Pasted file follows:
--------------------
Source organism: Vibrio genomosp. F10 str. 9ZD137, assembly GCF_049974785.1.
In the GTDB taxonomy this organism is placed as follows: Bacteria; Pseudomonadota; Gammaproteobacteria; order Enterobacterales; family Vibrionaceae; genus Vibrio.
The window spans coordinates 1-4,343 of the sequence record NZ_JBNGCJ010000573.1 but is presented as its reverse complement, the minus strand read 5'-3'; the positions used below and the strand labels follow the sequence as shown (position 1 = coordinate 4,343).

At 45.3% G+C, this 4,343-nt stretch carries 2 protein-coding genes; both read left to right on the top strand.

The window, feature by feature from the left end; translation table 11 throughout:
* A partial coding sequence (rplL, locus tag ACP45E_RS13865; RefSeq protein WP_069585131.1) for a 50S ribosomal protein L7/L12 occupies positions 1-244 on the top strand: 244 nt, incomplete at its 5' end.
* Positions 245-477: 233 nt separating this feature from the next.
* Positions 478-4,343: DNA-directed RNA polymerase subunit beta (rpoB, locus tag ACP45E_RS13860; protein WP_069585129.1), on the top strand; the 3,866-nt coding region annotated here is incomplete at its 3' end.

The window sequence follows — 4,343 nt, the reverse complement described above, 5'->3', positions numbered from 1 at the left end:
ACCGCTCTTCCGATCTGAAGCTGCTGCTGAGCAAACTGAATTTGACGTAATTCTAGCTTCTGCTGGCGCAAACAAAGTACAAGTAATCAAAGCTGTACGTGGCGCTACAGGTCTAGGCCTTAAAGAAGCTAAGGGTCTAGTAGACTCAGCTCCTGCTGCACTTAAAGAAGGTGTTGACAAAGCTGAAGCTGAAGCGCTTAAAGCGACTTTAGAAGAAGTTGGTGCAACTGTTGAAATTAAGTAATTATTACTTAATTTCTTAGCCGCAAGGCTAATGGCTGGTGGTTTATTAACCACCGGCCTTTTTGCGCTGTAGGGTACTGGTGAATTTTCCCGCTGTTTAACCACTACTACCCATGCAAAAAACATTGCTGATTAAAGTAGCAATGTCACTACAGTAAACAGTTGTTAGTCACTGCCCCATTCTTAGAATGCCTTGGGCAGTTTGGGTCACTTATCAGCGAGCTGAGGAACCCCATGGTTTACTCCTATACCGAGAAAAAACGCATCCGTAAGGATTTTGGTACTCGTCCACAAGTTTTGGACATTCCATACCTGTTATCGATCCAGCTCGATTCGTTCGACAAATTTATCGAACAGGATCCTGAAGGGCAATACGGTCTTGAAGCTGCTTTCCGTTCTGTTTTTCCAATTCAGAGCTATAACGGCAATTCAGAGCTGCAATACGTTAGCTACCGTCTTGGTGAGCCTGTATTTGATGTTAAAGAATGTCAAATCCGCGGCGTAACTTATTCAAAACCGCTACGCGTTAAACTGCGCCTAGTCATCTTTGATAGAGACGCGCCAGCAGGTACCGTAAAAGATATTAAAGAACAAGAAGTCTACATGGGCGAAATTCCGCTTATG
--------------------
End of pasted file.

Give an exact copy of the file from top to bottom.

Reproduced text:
Source organism: Vibrio genomosp. F10 str. 9ZD137, assembly GCF_049974785.1.
In the GTDB taxonomy this organism is placed as follows: Bacteria; Pseudomonadota; Gammaproteobacteria; order Enterobacterales; family Vibrionaceae; genus Vibrio.
The window spans coordinates 1-4,343 of the sequence record NZ_JBNGCJ010000573.1 but is presented as its reverse complement, the minus strand read 5'-3'; the positions used below and the strand labels follow the sequence as shown (position 1 = coordinate 4,343).

At 45.3% G+C, this 4,343-nt stretch carries 2 protein-coding genes; both read left to right on the top strand.

The window, feature by feature from the left end; translation table 11 throughout:
* A partial coding sequence (rplL, locus tag ACP45E_RS13865; RefSeq protein WP_069585131.1) for a 50S ribosomal protein L7/L12 occupies positions 1-244 on the top strand: 244 nt, incomplete at its 5' end.
* Positions 245-477: 233 nt separating this feature from the next.
* Positions 478-4,343: DNA-directed RNA polymerase subunit beta (rpoB, locus tag ACP45E_RS13860; protein WP_069585129.1), on the top strand; the 3,866-nt coding region annotated here is incomplete at its 3' end.

The window sequence follows — 4,343 nt, the reverse complement described above, 5'->3', positions numbered from 1 at the left end:
ACCGCTCTTCCGATCTGAAGCTGCTGCTGAGCAAACTGAATTTGACGTAATTCTAGCTTCTGCTGGCGCAAACAAAGTACAAGTAATCAAAGCTGTACGTGGCGCTACAGGTCTAGGCCTTAAAGAAGCTAAGGGTCTAGTAGACTCAGCTCCTGCTGCACTTAAAGAAGGTGTTGACAAAGCTGAAGCTGAAGCGCTTAAAGCGACTTTAGAAGAAGTTGGTGCAACTGTTGAAATTAAGTAATTATTACTTAATTTCTTAGCCGCAAGGCTAATGGCTGGTGGTTTATTAACCACCGGCCTTTTTGCGCTGTAGGGTACTGGTGAATTTTCCCGCTGTTTAACCACTACTACCCATGCAAAAAACATTGCTGATTAAAGTAGCAATGTCACTACAGTAAACAGTTGTTAGTCACTGCCCCATTCTTAGAATGCCTTGGGCAGTTTGGGTCACTTATCAGCGAGCTGAGGAACCCCATGGTTTACTCCTATACCGAGAAAAAACGCATCCGTAAGGATTTTGGTACTCGTCCACAAGTTTTGGACATTCCATACCTGTTATCGATCCAGCTCGATTCGTTCGACAAATTTATCGAACAGGATCCTGAAGGGCAATACGGTCTTGAAGCTGCTTTCCGTTCTGTTTTTCCAATTCAGAGCTATAACGGCAATTCAGAGCTGCAATACGTTAGCTACCGTCTTGGTGAGCCTGTATTTGATGTTAAAGAATGTCAAATCCGCGGCGTAACTTATTCAAAACCGCTACGCGTTAAACTGCGCCTAGTCATCTTTGATAGAGACGCGCCAGCAGGTACCGTAAAAGATATTAAAGAACAAGAAGTCTACATGGGCGAAATTCCGCTTATG